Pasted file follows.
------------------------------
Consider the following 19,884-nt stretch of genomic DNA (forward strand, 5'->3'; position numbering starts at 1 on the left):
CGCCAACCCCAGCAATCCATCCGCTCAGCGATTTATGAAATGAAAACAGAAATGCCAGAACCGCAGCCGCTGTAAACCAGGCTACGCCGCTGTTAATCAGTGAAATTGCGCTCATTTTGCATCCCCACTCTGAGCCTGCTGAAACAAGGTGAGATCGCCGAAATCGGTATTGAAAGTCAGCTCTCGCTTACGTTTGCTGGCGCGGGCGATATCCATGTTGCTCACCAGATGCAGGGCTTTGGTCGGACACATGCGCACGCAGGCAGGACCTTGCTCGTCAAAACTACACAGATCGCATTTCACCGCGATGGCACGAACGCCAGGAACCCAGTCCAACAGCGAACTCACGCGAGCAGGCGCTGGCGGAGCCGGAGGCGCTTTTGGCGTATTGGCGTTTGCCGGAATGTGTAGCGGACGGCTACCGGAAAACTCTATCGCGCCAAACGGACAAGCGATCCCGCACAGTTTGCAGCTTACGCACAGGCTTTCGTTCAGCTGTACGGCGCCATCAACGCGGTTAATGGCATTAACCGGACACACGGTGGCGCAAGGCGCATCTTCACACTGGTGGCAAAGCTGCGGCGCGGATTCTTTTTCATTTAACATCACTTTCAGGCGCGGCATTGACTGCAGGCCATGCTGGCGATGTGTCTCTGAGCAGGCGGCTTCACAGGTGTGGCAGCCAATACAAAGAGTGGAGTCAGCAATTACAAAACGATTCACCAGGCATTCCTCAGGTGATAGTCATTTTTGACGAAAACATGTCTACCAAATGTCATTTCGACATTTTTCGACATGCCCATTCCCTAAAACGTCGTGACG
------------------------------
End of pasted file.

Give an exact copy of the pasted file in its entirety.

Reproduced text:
Consider the following 19,884-nt stretch of genomic DNA (forward strand, 5'->3'; position numbering starts at 1 on the left):
CGCCAACCCCAGCAATCCATCCGCTCAGCGATTTATGAAATGAAAACAGAAATGCCAGAACCGCAGCCGCTGTAAACCAGGCTACGCCGCTGTTAATCAGTGAAATTGCGCTCATTTTGCATCCCCACTCTGAGCCTGCTGAAACAAGGTGAGATCGCCGAAATCGGTATTGAAAGTCAGCTCTCGCTTACGTTTGCTGGCGCGGGCGATATCCATGTTGCTCACCAGATGCAGGGCTTTGGTCGGACACATGCGCACGCAGGCAGGACCTTGCTCGTCAAAACTACACAGATCGCATTTCACCGCGATGGCACGAACGCCAGGAACCCAGTCCAACAGCGAACTCACGCGAGCAGGCGCTGGCGGAGCCGGAGGCGCTTTTGGCGTATTGGCGTTTGCCGGAATGTGTAGCGGACGGCTACCGGAAAACTCTATCGCGCCAAACGGACAAGCGATCCCGCACAGTTTGCAGCTTACGCACAGGCTTTCGTTCAGCTGTACGGCGCCATCAACGCGGTTAATGGCATTAACCGGACACACGGTGGCGCAAGGCGCATCTTCACACTGGTGGCAAAGCTGCGGCGCGGATTCTTTTTCATTTAACATCACTTTCAGGCGCGGCATTGACTGCAGGCCATGCTGGCGATGTGTCTCTGAGCAGGCGGCTTCACAGGTGTGGCAGCCAATACAAAGAGTGGAGTCAGCAATTACAAAACGATTCACCAGGCATTCCTCAGGTGATAGTCATTTTTGACGAAAACATGTCTACCAAATGTCATTTCGACATTTTTCGACATGCCCATTCCCTAAAACGTCGTGACG